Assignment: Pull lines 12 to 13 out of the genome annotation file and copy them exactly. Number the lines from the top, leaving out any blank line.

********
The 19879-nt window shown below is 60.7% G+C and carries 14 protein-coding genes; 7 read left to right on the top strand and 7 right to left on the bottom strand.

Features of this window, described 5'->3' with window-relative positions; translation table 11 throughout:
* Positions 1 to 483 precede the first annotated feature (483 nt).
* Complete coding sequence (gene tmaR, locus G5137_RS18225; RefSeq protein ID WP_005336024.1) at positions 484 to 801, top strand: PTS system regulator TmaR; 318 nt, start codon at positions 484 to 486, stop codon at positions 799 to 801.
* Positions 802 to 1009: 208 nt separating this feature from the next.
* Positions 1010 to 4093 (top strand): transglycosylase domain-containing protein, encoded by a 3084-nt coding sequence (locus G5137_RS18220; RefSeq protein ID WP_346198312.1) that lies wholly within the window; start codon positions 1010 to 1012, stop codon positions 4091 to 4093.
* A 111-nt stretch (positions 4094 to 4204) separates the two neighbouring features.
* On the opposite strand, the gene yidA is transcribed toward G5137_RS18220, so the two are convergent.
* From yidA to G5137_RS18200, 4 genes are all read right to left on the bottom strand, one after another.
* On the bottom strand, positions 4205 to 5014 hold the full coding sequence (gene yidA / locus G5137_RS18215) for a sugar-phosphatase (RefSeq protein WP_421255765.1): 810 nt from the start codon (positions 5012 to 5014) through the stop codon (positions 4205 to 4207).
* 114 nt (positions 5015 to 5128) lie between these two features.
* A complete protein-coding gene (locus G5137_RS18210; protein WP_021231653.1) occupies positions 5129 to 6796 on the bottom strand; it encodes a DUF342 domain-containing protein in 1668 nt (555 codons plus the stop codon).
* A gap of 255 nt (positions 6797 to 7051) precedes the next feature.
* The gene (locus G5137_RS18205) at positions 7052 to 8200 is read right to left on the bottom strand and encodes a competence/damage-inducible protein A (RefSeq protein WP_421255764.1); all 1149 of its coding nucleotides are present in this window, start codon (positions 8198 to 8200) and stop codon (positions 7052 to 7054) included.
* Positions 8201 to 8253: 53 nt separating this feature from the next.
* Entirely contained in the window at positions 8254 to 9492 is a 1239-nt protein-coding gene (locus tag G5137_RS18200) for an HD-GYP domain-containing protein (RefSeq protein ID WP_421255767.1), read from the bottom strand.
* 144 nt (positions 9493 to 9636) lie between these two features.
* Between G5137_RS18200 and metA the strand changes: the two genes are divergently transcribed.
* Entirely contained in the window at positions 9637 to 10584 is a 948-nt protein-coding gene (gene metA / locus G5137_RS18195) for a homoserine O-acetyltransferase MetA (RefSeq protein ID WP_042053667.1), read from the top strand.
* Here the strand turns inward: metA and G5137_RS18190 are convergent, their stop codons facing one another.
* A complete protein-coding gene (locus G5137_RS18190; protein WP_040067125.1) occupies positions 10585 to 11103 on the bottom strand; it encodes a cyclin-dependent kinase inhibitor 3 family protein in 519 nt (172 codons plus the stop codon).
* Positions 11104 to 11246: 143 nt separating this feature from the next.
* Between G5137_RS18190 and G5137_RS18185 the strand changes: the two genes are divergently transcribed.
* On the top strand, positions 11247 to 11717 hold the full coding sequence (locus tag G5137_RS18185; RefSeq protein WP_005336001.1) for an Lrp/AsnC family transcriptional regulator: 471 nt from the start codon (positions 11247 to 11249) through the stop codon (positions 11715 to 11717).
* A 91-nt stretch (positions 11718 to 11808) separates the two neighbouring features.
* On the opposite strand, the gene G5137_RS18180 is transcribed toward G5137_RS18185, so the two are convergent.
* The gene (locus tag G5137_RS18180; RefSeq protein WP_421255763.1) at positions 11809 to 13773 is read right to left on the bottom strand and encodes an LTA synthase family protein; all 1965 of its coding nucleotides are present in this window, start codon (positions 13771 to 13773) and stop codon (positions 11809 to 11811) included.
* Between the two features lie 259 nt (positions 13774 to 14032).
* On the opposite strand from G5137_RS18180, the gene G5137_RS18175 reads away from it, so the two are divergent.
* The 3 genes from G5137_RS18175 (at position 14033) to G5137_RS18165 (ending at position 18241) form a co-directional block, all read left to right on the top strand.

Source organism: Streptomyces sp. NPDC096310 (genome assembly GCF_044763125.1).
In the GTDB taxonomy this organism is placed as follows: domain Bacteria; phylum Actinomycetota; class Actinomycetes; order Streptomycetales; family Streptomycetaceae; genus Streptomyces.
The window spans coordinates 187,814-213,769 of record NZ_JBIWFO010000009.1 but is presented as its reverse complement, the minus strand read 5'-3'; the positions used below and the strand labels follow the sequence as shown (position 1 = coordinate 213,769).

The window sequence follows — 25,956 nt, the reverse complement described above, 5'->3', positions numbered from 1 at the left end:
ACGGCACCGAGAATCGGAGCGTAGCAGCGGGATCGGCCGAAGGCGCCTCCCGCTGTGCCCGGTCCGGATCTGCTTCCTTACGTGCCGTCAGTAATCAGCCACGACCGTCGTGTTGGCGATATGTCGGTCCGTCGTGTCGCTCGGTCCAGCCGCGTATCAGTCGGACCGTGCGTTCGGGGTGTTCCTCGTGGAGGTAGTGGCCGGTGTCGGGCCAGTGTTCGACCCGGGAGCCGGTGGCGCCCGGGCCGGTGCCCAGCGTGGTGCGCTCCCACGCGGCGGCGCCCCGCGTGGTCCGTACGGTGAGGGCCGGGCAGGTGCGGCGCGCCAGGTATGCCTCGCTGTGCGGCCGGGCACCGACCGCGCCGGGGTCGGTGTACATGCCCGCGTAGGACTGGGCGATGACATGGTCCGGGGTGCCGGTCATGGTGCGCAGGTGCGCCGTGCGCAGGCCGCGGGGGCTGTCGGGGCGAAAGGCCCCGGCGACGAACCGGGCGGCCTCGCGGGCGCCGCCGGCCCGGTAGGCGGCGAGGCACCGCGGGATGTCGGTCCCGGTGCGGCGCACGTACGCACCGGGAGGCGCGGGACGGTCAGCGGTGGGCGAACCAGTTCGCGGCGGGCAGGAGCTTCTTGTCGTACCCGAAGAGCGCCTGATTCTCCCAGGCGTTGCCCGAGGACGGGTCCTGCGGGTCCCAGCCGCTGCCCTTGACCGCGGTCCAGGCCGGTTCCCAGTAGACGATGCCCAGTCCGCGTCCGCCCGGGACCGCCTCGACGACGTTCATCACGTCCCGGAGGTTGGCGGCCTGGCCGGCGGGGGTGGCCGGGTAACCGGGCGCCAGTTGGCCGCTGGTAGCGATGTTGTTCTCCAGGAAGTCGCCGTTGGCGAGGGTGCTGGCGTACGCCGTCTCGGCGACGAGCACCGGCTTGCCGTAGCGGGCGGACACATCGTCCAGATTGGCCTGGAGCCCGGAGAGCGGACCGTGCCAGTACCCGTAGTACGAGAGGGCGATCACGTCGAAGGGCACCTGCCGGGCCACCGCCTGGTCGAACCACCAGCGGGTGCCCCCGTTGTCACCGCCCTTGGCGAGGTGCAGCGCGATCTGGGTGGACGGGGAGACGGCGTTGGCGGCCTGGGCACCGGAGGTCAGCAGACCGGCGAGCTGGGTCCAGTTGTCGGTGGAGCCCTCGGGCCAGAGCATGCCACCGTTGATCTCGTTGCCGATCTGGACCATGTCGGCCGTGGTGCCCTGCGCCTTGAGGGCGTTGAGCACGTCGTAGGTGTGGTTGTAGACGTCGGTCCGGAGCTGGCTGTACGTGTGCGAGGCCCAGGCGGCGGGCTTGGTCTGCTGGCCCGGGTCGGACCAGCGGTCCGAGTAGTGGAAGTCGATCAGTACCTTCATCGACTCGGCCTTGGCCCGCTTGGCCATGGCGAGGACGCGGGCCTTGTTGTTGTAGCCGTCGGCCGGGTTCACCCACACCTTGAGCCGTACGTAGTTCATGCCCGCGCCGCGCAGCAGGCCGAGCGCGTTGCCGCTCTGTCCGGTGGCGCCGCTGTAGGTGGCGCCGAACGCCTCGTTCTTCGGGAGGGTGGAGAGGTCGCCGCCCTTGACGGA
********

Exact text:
* A complete protein-coding gene (locus G5137_RS18210; protein WP_021231653.1) occupies positions 5129 to 6796 on the bottom strand; it encodes a DUF342 domain-containing protein in 1668 nt (555 codons plus the stop codon).
* A gap of 255 nt (positions 6797 to 7051) precedes the next feature.